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Ealing lowdown – how has its market changed since 1994?

As one of West London’s most desirable locations, and one of the capital’s biggest transport hubs, it’s perhaps not surprising that house prices in Ealing are at the higher end of the spectrum.

The area is home to some fine period housing and townhouses, wide-open green spaces, and a high street full of restaurants, cafes, shops and pubs.

But how do the prices – and the area – compare to 1994? Winkworth Ealing & Acton has taken a closer look.


“A lot has changed in Ealing & Acton – not least the property prices. We look at what’s changed in the last 28 years: from the local area to property availability,” the agency said.  

It’s July 1994: John Major is PM, Tony Blair is leader of the opposition, four pints of milk cost 84p, Four Weddings and a Funeral is at the top of the box office, Love is All Around will be number one for another eleven weeks – and you can buy your first flat in Ealing for under £76,000.”  

The agency says a lot has changed in Ealing & Acton in the last 28 years, not least property prices. Like the rest of the UK, the area’s housing market has transformed significantly since the 1990s, with average property prices increasing by a massive 567%.

While a semi-detached home in the area in the mid-90s would set you back an average of £192,834, and a terraced house cost somewhere in the region of £140,000, fast-forward to 2022 and the same homes are fetching £2.4 million and £900,000 respectively. Meanwhile, the £76,000 flat in the mid-90s would now reach more than £400,000 if sold on today’s market – which, even allowing for inflation, is a huge increase in prices.  

“Step inside those properties back in 1994 and you’ll find more differences than just the price tag,” the agency adds. “Conservatories were in as a way to add space to your property, while carpets were out, replaced by functional, easy-clean laminate and hardwood.”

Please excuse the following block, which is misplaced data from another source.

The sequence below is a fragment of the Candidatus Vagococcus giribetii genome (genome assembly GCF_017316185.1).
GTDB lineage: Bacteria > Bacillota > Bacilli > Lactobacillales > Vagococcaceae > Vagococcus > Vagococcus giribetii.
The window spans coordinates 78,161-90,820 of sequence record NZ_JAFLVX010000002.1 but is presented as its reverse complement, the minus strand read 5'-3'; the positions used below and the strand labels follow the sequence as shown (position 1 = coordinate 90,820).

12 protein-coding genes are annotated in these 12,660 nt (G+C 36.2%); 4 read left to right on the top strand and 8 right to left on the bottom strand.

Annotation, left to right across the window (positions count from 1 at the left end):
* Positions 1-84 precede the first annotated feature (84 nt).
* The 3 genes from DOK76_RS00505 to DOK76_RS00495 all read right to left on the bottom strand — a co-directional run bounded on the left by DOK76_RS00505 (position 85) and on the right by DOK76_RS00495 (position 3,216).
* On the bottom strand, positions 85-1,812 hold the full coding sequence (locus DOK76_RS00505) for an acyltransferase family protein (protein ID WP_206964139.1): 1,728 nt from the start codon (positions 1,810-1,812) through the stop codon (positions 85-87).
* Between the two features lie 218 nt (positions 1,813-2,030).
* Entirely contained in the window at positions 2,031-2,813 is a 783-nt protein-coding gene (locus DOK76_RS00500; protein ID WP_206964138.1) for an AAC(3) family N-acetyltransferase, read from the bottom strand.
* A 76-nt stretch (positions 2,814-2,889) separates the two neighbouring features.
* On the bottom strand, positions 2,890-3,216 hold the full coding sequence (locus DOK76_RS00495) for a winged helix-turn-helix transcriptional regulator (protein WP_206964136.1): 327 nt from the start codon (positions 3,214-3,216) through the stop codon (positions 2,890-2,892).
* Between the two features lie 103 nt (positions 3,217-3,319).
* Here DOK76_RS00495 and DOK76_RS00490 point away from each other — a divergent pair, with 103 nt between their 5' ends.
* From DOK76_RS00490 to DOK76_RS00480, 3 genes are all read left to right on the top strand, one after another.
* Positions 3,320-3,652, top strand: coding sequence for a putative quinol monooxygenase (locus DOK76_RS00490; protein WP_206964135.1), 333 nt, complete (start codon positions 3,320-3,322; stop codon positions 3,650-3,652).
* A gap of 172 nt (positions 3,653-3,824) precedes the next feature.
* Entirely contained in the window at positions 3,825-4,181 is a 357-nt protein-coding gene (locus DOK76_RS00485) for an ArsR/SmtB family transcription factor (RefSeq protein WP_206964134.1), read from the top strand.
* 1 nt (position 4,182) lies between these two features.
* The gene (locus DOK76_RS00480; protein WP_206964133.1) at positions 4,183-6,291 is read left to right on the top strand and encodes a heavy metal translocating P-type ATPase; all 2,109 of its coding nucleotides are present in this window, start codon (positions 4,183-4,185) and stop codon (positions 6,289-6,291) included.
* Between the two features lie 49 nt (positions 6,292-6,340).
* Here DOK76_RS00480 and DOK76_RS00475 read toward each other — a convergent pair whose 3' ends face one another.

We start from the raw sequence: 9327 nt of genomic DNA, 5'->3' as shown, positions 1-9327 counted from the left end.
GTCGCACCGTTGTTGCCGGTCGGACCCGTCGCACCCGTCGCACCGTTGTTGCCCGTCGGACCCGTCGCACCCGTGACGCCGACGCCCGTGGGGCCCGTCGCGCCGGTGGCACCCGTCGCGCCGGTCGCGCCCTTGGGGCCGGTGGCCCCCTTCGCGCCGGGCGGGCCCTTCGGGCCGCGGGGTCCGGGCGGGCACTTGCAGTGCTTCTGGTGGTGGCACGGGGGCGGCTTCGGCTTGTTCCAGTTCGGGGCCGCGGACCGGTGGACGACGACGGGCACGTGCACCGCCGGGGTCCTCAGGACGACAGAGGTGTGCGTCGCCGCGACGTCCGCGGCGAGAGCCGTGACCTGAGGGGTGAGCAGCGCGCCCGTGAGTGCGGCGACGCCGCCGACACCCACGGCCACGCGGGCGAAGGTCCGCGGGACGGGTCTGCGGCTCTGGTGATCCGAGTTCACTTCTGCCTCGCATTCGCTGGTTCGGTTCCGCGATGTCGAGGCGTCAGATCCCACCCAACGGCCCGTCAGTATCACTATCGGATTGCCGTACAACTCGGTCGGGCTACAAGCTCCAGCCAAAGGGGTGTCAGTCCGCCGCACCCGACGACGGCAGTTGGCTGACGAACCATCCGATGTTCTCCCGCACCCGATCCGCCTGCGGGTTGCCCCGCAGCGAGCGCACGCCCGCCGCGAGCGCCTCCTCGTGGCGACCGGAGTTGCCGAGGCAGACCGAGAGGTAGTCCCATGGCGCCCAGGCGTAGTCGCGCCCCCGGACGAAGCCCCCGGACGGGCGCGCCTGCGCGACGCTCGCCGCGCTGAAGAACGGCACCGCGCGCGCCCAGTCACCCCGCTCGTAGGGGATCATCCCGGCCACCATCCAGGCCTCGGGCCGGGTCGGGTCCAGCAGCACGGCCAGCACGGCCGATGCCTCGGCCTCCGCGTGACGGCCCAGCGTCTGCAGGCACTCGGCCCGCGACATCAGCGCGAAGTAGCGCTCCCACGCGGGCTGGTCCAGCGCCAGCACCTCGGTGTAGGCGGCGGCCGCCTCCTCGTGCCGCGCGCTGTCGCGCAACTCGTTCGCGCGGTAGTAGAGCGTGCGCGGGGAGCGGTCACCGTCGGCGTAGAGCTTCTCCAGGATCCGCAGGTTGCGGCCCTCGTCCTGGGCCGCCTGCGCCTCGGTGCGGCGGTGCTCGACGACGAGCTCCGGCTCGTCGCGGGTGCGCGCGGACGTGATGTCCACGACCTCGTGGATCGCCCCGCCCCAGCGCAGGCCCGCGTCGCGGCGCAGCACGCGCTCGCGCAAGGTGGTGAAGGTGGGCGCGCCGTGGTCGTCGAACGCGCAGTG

“Interior trends were eclectic, including brightly coloured accessories, fake plants, stainless steel and the occasional lava lamp. Armchairs were either checked or, bizarrely, inflatable, and terracotta was the most popular paint colour for living and dining rooms. The memory foam mattress had only just been introduced, and IKEA was hitting its heyday – you’d be hard pressed to find a home without a Mammut kids chair or Smog table lamp.”

Winkworth says there has been plenty of changes in the local area as well, with new developments and conversions increasing the number of properties available in this part of London. It’s also more connected than it was 30 years ago, with the recent completion of the Elizabeth Line bringing Crossrail to not only Ealing Broadway, but West Ealing and Acton Main Line stations.  

“Housing developments and transport links aren’t the only things that have changed the landscape of the area. The high street has seen tumultuous change, with 90s essentials like Woolworths, HMV and BHS disappearing in favour of the likes of Smiggle, Bubble tea stores and Amazon Fresh (the world’s first ‘Just Walk Out’ grocery store),” Winkworth added.  

“Yet there are some things that haven’t changed. Fashion seems to have come full-circle – hello again, bucket hats and dungarees – and you’ll soon be able to catch a film again in the cinema on New Broadway, which closed in 2008 but has been part of a redevelopment that includes 200 homes and a Picturehouse cinema. You can also still find the same Winkworth Ealing & Acton Estate Agents, which has stood at the same spot on Uxbridge Road since it opened in the summer of 1994.”  

Fiona Lee, the branch’s lettings manager, has been part of the Winkworth team since the start and has seen the area, and its property market, evolve considerably over the years.

“Yes, Ealing & Acton has changed, but its community spirit and personality is as strong as ever. It’s made Ealing an in-demand area for a those looking for both a London postcode and a neighbourhood with its own identity, and that hasn’t really changed since we opened our branch in 1994,” she said.

“We still see the same diverse mix of people attracted to Ealing & Acton for its character as much as the properties on offer – and although prices have clearly gone up since we started selling here, they are still competitive, especially when compared to other parts of West London.”  


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